a significant step forward in the development of practical nuclear fusion, the energy mechanism that powers the stars.
Nuclear Fusion: By compressing together two kinds of hydrogen, the JET laboratory in the United Kingdom has broken its own world record for the amount of energy it can extract. If nuclear fusion can be successfully generated on Earth, almost endless quantities of low-carbon, low-radiation energy are possible. Over the course of five seconds, the trials produced 59 megajoules of energy (11 megawatts of power). This is more than double what was obtained in 1997 during similar testing.
It’s not a huge amount of energy – simply enough to boil 60 kettles of water. However, it is significant because it verifies design decisions made for a larger fusion reactor currently under construction in France.
“The JET experiments put us a step closer to fusion power,” said Dr Joe Milnes, the head of operations at the reactor lab. “We’ve demonstrated that we can create a mini star inside of our machine and hold it there for five seconds and get high performance, which really takes us into a new realm.”
Fusion is based on the idea that energy can be released by forcing atomic nuclei together rather than separating them, as in the fission reactions that now fuel nuclear power plants. Huge gravitational pressures in the Sun’s core allow this to happen at temperatures of roughly 10 million degrees Celsius. To create fusion at the much lower pressures possible on Earth, temperatures must be significantly higher – exceeding 100 million degrees Celsius. There are no materials that can tolerate direct contact with such high temperatures. To accomplish fusion in a laboratory, scientists created a method in which a super-heated gas, or plasma, is contained inside a doughnut-shaped magnetic field.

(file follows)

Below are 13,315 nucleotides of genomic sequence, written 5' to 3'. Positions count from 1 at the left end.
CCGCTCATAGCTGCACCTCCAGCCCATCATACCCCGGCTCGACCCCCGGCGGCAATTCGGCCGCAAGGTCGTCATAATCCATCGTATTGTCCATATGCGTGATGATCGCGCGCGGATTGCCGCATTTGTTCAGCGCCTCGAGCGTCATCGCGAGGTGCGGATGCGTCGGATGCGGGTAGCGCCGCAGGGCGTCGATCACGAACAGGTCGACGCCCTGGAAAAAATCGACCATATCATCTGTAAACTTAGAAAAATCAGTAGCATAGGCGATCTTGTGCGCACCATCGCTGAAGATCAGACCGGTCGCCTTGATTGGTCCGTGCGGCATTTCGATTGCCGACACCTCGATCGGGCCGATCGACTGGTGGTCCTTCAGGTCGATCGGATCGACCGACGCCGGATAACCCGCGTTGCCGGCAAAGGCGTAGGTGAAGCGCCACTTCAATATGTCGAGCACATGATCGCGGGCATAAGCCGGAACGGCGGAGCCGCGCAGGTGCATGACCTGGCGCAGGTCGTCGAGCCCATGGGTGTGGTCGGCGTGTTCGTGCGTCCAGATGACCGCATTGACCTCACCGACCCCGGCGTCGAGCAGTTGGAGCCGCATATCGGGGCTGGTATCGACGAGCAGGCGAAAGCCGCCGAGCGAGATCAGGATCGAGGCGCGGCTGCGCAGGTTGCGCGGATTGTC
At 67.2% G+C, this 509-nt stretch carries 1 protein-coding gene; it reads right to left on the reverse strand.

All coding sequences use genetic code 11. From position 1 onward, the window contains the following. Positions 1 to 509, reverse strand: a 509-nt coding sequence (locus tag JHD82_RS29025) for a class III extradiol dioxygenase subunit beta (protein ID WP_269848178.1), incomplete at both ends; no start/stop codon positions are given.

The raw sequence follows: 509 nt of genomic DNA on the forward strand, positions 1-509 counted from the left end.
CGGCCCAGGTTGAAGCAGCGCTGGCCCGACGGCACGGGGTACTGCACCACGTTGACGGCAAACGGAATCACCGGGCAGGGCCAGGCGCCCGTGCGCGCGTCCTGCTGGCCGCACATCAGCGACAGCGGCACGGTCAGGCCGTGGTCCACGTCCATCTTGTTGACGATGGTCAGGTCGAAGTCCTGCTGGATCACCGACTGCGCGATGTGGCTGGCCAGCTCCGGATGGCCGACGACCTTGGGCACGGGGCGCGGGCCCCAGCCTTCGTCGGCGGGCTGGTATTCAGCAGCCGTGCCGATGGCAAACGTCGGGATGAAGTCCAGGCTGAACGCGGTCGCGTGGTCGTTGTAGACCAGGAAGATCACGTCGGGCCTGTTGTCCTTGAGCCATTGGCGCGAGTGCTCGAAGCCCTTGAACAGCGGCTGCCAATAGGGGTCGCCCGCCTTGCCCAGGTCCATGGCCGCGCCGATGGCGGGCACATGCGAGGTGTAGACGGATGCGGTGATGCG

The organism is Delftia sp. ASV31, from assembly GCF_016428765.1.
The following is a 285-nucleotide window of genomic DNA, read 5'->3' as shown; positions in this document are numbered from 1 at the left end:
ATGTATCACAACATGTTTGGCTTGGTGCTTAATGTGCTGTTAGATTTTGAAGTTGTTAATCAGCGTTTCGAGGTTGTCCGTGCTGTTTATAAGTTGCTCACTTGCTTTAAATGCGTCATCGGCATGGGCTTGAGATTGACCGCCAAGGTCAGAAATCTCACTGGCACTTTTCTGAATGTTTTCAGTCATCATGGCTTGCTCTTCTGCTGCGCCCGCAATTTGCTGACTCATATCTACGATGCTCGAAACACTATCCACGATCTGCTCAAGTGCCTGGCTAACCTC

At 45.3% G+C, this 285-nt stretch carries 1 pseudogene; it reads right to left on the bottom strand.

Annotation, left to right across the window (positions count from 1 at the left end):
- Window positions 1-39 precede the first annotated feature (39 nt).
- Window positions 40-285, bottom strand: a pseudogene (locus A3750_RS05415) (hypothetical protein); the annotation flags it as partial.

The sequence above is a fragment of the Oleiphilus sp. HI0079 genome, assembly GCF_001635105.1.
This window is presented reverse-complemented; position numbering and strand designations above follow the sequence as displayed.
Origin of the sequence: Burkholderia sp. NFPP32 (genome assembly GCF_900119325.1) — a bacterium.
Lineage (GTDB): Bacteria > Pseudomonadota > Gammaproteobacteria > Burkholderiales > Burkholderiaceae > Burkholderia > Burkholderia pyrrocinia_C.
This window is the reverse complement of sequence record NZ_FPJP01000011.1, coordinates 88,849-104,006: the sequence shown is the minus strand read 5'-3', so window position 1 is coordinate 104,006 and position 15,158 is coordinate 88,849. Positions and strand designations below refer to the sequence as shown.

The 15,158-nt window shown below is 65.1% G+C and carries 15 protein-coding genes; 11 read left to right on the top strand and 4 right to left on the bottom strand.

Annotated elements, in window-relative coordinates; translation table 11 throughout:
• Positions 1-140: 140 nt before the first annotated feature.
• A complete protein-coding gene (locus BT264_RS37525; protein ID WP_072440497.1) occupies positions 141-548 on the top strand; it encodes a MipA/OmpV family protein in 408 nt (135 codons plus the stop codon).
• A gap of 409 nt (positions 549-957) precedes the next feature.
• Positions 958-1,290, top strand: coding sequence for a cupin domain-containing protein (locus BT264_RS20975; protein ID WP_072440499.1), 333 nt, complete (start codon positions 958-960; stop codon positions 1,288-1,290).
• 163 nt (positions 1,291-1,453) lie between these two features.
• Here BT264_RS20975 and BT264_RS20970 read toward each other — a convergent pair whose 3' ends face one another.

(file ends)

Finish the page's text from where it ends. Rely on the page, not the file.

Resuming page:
The ITER facility in southern France is backed by a group of governments from around the world, including EU member states, the United States, China, and Russia. It is believed to be the final stage in demonstrating that nuclear fusion can be a reliable source of energy in the second part of this century. Future fusion power plants would emit no greenhouse gases and only a small amount of short-lived radioactive waste.
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